Novelist, Christine Rosen, in her essay, “Virtual Friendship and the New Narcissism” ridicules the use of online social networking in today’s society. Rosen’s purpose is to convey the idea that, online social networking is a dangerous manipulative addiction of self expression that is frankly a waste of time for all of society and a way to segregate your friends. She adopts a bashing tone to appeal to similar feelings and experiences toward her readers. Rosen begins her essay by arguing that we manipulate our online self to display how we want to be seen.
Social web sites offer ways to fudge the truth about our identity (Rosen 321). Your online friend could pretend to be anyone, even pretend to be a women when in reality they are a man and vis versa. She criticizes the truthfulness of our self-portraits in order to address the fact that their is no point in viewing other online friends because someone’s profile could be completely inaccurate. Rosen uses logo here to convey a logical tone to her readers so they will support her argument. Rosen then moves to her next argument by implying that social web sites are a waste of time.
In the text it says, “Millions of college students check their Facebook pages several times every day and spend hours sending and receiving messages, making appointments, getting updates on their friends’ activities, and learning about people they might recently have met or heard about”(Rosen 321). She is saying that students spend too much time on their online social networking sites. Also to support this argument is the text it says, “Indeed, media coverage of social networking sites usually describes them as vast teenage playgrounds-or wastelands, depending on one’s perspective” (Rosen 323).
Her comparison to online networks as playgrounds or wastelands interprets that she believes online social networking is unproductive and useless. Rosen uses logos here to convey a comparative tone to her readers to help her get support on her argument. Rosen then shifts to her next argument by describing online social networking as a filing cabinet for friends. Online friendship is structured in such a way so that you can lifelessly manage your friends into a ranking system (Rosen 324).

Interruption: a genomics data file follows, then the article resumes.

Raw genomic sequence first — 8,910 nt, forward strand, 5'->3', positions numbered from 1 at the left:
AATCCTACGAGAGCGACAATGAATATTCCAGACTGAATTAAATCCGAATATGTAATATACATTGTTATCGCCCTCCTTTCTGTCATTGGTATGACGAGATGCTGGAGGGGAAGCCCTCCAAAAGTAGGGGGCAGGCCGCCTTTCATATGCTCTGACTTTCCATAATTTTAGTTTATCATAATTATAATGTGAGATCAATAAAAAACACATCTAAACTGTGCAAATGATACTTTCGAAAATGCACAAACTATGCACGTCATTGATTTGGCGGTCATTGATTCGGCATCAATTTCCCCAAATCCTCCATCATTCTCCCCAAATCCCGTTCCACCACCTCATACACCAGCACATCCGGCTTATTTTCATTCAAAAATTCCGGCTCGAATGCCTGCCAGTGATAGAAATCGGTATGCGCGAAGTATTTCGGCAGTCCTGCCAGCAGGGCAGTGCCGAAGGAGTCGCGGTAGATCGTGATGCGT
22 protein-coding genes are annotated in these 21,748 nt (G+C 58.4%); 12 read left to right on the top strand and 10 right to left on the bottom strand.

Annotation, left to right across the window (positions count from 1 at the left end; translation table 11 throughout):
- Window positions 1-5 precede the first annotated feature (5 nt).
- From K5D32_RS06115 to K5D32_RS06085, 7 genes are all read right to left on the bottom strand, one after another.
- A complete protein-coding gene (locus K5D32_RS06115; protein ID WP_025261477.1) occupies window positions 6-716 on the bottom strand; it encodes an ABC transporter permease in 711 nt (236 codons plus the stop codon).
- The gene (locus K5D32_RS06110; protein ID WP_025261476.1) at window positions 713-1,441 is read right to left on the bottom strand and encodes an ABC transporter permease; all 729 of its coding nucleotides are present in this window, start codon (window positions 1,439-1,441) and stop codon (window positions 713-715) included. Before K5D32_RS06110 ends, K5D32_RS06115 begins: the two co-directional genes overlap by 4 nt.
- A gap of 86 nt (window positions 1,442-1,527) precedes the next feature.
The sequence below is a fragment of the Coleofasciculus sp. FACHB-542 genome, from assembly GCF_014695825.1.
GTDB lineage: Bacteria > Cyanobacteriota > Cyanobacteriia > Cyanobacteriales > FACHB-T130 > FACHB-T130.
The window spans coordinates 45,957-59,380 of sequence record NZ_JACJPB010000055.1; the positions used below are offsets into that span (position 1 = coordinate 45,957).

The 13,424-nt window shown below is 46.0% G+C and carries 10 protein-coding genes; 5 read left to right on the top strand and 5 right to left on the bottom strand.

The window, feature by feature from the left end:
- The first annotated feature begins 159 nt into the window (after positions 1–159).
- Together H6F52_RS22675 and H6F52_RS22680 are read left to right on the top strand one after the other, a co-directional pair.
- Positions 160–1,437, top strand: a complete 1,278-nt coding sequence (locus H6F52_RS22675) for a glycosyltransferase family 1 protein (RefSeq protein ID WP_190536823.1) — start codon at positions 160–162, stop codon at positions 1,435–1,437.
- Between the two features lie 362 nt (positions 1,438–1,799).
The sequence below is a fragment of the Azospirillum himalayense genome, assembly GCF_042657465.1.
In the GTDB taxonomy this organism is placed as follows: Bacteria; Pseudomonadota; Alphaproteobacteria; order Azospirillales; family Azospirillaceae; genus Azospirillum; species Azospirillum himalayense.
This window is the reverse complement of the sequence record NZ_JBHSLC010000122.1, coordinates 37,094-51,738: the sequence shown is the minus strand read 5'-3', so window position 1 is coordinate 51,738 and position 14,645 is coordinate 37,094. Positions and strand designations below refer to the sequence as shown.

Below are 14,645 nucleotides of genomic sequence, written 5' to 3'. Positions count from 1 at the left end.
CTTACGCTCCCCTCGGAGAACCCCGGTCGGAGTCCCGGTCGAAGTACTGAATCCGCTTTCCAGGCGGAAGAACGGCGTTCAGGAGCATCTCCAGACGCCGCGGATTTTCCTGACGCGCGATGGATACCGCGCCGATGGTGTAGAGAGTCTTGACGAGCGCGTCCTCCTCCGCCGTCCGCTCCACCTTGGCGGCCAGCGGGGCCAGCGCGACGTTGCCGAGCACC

She describes the online “friend” in order to support her belief about how inhumane and robotic the online networking systems is. Friends aren’t suppose to be segregated from each other. A friend is someone you should be able to lean on and be by their side when they need support, while all an online “friend” can do is send messages or change their profile picture. Rosen uses pathos here to convey a passionate tone to her readers to receive support from them. Rosen moves to her next argument by saying that all most all of your online friends aren’t real friends. The use of the word ‘friend’ on social networking sites is a dilution and a debasement, and surely no one with hundreds of MySpace or Facebook ‘friends’ is so confused as to believe those are all real friendships” (Rosen 325). Her comparison to the word “friend” with dilution shows that she thinks negatively about online networks such as Facebook. She is also saying that it is basically impossible to see or talk to all of these friends on a day to day basis. Rosen uses logos here by providing common sense thinking which gives a logical tone to her readers to agree with her.